The Mercedes-Benz Unimog Has the Most Incredible Trick Steering Wheel
What other truck can swap from left-hand-drive to right-hand-drive in 30 seconds?
The Mercedes-Benz Unimog is a go-to for adventurers worldwide, overlanding from one continent to the next with the ability to ford waterways and even climb volcanoes. Mercedes knows its customers are bound to roam and, as such, their Unimogs have to adapt to various conditions, both on- and off-road. That means trick features, including one that allows the vehicle to switch from left-hand-drive to right-hand-drive in a cinch.
It's called Variopilot, and it's unlike pretty much everything else on the market today. It can be found on the modern Unimog U 530, which is specially made as an implement carrier for foreign markets. Its panoramic cab provides surrounding views of the environment, and it's further complemented by the ability to switch the steering wheel from side to side.
In reality, it's far from being new tech; we've just never really got it in the United States. What's more, the feature's operation is puzzling as relatively few people outside the company actually know how it works. We've reached out to Daimler for a more precise answer, though we believe the steering column uses electronic linkages with quick disconnects. If that's the case, then the steering wheel turns freely when not locked into position.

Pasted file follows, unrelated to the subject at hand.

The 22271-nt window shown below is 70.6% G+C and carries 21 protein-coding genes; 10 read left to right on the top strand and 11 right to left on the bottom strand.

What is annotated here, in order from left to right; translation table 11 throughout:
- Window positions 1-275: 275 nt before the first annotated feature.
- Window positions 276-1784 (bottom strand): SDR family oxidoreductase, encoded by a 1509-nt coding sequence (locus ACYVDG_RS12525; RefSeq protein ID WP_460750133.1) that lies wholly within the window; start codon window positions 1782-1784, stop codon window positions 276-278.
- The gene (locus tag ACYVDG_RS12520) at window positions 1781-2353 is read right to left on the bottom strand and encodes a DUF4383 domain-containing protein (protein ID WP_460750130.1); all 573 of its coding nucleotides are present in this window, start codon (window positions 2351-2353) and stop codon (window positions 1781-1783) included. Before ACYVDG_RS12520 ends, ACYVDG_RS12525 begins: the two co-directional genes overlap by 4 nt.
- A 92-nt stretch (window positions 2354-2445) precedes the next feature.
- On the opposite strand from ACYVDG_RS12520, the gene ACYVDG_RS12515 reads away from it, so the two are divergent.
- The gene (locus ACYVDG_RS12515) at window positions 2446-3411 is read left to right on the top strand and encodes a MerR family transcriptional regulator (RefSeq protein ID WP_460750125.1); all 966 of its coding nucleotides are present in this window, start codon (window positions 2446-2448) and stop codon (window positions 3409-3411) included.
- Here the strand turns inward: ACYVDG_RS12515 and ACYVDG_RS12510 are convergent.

You can see videos of Variopilot in action here as well as the video embedded below:
Apparently, it takes just 30 seconds for the steering wheel to swap sides.
This would come in handy when crossing borders where countries may drive on the left side of the road in one instance and on the right in the next. It seems like most applications of the Unimog that receive Variopilot are agricultural, ones that are often used as tractors in Europe and the like. Still, there are some RV builds that sport the equipment.
Seemingly, Mercedes could bring this tech to more road-going vehicles, so long as it meets government regulations.
Correction [May 10, 2020, at 6:49 p.m. EST]: This article formerly stated the Variopilot system could not use steer-by-wire technology due to U.S. regulations. That is incorrect, as the equipment is in fact legal. The relevant text has been updated.
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